Players assume the role of Vic Vance, brother of Lance Vance, who most will remember as Tommy Vercetti's partner from the original Vice City. VCS is set a couple of years before the events of VC, where Vic finds himself penniless, left to fend for himself on the streets, discharged from the military after getting caught stashing dope in his barracks for a crooked officer. Vic has a sick relative who, of course, needs a fat wad of cheddar to cure his illness. So our buddy Vic then resolves, reluctantly, to work his way up VC's criminal ranks, supposedly cringing with every drive-by and squashed pedestrian on his way to raise some dough for his ailing bro. The play for empathy by the narrative comes in the form of the its incessant need to convey that deep down, "Vic is just a good guy in a desperate situation..." Yeah, that's the ticket. I flat out didn't buy the whole "reluctant criminal with a heart of gold" angle. It's absurd to me that Vic, who is apparently this honorable person caught between a rock and hard place, who could be so conflicted about transporting a truck full of dope to its destination, then has absolutely no reservations about the body count he racks up getting it there. It was during these moments that couldn't help but wish that the protagonist was some mobster fresh out of the joint, or some nameless mute like in past titles. Thankfully, Vic's role as a martyr and the story's disconnect in logic ends pretty early on, but never quite goes away. Pretty soon, for the most part, Vic ends up as just another badass working his way up the ranks. I didn't love the characters, but they were way more interesting than those in LCS and certainly within the envelope of what you'd expect from GTA. As usual, you'll run into familiar faces from other games like the, aforementioned, Lance Vance, and Phil Cassidy, the redneck military drop out who befriends a freshly discharged Vic in the first missions of the game. It's somewhat of a passing novelty to see early events in the lives of characters from other GTA games, but none of this carries much weight. Gameplay innovations, on the other hand, really help this game stand out as one of the better titles in the GTA series.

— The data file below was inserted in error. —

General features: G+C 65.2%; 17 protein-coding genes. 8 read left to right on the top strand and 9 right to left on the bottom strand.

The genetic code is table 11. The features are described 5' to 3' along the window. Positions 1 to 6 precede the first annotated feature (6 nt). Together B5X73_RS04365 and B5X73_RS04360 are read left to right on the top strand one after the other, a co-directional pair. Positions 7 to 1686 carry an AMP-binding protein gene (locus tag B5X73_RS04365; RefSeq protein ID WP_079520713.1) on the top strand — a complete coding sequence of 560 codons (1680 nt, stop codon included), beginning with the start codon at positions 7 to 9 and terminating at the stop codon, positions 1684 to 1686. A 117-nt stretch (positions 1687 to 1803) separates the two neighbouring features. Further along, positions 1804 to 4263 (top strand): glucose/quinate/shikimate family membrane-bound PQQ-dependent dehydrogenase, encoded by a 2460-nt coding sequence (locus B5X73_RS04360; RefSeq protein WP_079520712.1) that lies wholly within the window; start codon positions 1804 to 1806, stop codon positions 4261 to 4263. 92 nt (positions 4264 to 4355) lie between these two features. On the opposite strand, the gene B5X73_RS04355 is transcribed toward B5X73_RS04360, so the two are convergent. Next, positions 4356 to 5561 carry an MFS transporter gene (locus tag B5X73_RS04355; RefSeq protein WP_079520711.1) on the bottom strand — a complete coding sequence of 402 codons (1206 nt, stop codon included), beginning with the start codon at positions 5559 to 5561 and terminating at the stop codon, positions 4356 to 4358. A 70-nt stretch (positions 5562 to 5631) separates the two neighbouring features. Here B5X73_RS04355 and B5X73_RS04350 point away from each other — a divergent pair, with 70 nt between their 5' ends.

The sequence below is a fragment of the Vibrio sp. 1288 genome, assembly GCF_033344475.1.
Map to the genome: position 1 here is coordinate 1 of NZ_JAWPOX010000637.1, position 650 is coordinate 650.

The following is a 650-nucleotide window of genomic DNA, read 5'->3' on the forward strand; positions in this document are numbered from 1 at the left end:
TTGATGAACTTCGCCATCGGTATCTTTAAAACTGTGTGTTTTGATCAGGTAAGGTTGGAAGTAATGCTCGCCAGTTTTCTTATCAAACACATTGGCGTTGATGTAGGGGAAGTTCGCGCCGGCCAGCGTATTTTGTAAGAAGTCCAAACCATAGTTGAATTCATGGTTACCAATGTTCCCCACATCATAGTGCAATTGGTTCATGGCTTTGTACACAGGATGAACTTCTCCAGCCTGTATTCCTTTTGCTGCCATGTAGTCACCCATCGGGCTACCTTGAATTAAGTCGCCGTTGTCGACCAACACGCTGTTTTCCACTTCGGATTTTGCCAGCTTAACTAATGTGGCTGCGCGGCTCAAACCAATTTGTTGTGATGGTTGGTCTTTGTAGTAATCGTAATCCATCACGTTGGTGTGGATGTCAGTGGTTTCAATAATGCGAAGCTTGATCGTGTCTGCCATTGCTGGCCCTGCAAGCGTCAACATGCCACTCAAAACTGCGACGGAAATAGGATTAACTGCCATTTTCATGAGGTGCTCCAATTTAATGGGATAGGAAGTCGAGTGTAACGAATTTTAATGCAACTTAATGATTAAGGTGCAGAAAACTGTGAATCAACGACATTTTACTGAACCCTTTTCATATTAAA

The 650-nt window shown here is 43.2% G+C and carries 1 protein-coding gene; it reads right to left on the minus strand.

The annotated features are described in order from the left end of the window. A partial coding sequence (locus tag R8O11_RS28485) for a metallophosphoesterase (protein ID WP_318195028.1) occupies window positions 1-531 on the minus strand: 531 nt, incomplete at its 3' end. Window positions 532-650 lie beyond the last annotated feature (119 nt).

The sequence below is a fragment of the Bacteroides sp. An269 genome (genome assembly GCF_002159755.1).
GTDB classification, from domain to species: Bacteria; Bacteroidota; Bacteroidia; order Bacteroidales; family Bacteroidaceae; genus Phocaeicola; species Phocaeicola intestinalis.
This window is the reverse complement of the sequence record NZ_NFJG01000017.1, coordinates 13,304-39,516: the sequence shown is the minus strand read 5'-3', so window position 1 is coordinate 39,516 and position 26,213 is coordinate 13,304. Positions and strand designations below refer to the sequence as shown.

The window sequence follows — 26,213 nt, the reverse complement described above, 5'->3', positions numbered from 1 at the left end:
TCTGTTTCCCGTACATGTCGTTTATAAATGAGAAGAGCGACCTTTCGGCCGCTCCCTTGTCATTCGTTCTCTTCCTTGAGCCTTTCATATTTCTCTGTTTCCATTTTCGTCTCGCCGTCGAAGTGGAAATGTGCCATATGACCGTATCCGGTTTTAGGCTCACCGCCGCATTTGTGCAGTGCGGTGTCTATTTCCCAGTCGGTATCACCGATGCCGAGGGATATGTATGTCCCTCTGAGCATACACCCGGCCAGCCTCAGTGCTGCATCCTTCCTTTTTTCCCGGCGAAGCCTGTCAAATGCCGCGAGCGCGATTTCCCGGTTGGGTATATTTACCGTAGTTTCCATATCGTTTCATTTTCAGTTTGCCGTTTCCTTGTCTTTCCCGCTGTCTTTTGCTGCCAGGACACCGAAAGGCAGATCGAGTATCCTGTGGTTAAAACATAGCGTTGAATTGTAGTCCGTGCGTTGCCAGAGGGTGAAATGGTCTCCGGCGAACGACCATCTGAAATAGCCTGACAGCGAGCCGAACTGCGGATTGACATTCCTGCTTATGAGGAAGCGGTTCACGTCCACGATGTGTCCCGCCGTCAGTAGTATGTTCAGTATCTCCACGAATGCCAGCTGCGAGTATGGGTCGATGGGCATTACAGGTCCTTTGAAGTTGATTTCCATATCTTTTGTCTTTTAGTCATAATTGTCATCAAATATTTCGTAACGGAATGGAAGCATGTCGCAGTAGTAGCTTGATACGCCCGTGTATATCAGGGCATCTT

Before I get to the good stuff, I'll hammer out the not so good stuff. There are glitches a plenty in this one. There are glitches with graphics, collision detection, audio, gameplay, you name it. Pop up, where objects don't appear until you've essentially crashed into them, has always been an issue with a game of this scope on more powerful platforms, but on the PSP they're far more frequent and pronounced. It just seems like the PSP becomes frequently taxed by the sheer amount of content it has to deliver on screen at once. Textures for roads, structures and vehicles pop in and out frequently regardless of the pace of the game action. Many times during the course of this game I hit invisible fences that would fade in long after I'd hit them. Vehicles in particular sometimes appear in front of me, leaving no time to react. It seems almost like the draw distance for vehicles would drop as the pace of the action increased, but I can't be sure. I adopted a sort of lowered pace to the game in order to preserve the frame rate and draw distance. Appearance wise, the graphics are quite good, in the context of this being a GTA game on the PSP, comparable to those of Vice City on the PS2. One thing I noticed was that characters have defined fingers now so it doesn't look like a bunch of humanoid gangster lobsters walking around. Even little details like the rims on certain cars and the animations of the NPC's in the game seem to have been refined. The neon lights are fantastic, the sunrise and set are fully intact.